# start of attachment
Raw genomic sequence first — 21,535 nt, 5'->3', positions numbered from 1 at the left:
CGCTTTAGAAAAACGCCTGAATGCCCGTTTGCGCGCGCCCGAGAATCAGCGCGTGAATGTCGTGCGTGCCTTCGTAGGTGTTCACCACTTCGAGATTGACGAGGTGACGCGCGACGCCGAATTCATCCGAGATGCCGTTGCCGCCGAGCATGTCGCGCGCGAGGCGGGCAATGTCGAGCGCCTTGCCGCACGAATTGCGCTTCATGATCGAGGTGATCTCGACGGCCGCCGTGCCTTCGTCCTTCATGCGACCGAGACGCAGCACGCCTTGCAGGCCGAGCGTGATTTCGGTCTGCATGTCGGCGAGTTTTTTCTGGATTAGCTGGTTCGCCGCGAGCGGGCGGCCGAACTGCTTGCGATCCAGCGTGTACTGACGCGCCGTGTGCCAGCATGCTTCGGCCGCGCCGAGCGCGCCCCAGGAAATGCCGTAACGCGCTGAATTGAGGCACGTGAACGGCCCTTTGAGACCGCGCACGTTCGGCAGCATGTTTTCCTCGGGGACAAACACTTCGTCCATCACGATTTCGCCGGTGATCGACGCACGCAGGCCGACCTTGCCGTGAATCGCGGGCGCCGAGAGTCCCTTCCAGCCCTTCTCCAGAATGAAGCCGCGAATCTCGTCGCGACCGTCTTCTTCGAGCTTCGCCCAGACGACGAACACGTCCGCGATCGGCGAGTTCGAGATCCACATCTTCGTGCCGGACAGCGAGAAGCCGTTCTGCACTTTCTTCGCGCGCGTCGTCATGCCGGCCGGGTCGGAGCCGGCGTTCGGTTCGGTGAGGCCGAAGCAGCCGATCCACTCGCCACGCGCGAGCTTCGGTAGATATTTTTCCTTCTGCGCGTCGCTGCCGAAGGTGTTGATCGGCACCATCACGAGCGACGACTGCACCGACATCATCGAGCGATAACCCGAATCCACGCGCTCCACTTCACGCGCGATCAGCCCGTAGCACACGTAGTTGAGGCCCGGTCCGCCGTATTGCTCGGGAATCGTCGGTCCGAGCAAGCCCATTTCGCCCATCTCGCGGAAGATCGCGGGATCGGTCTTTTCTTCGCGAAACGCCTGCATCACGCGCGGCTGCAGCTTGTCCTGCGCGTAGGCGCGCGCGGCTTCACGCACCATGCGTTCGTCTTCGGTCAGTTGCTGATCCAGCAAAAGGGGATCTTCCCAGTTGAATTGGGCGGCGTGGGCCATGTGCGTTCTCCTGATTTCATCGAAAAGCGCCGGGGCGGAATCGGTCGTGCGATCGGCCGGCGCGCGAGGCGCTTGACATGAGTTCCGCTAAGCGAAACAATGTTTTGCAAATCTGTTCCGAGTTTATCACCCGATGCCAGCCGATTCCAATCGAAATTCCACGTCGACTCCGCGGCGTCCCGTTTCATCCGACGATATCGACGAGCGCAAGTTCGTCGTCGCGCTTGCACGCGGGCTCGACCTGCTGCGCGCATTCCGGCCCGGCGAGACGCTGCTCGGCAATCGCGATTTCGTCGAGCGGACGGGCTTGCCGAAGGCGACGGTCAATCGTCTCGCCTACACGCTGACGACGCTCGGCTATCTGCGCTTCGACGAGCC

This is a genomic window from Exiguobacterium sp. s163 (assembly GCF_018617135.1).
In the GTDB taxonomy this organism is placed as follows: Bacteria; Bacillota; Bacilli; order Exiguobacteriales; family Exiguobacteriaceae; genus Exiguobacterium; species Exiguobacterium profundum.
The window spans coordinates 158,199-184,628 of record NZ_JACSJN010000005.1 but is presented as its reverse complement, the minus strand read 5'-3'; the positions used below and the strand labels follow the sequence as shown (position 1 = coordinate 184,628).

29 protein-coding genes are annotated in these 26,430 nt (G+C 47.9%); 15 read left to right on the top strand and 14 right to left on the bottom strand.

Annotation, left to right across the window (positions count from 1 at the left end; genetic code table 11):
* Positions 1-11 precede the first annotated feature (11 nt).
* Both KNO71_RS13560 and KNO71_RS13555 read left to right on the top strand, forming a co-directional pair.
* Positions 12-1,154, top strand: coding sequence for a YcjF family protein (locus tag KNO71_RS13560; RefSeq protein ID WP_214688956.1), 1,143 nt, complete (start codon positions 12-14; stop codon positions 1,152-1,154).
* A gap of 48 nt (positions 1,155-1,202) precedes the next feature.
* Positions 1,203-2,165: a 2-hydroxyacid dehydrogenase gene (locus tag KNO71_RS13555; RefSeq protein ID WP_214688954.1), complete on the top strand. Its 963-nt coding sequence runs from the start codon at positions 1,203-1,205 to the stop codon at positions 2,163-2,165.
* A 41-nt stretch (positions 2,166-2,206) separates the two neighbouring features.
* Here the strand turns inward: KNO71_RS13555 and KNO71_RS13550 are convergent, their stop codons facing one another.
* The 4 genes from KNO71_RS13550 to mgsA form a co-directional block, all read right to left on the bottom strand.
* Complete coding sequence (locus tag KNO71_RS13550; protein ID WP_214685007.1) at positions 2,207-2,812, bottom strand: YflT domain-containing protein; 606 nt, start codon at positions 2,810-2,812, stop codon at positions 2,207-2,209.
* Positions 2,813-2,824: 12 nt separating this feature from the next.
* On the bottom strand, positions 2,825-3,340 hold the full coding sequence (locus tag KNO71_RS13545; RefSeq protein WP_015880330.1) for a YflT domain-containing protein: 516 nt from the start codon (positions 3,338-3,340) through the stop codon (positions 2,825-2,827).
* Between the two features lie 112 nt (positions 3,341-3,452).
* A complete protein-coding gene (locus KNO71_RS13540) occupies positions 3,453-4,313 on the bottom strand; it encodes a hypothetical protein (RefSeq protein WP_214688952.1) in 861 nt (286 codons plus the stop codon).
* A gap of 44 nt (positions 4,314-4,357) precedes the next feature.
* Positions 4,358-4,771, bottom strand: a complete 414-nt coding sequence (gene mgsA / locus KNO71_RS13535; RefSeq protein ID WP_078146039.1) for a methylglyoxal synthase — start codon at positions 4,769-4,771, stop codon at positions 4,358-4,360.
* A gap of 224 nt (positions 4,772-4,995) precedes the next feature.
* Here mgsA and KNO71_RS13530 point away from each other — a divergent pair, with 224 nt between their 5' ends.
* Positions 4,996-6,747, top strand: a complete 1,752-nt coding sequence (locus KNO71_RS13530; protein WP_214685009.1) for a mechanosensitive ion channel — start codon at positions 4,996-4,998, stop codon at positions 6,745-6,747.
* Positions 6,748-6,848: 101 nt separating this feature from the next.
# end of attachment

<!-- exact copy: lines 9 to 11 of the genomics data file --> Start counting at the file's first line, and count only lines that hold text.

* Both KNO71_RS13560 and KNO71_RS13555 read left to right on the top strand, forming a co-directional pair.
* Positions 12-1,154, top strand: coding sequence for a YcjF family protein (locus tag KNO71_RS13560; RefSeq protein ID WP_214688956.1), 1,143 nt, complete (start codon positions 12-14; stop codon positions 1,152-1,154).
* A gap of 48 nt (positions 1,155-1,202) precedes the next feature.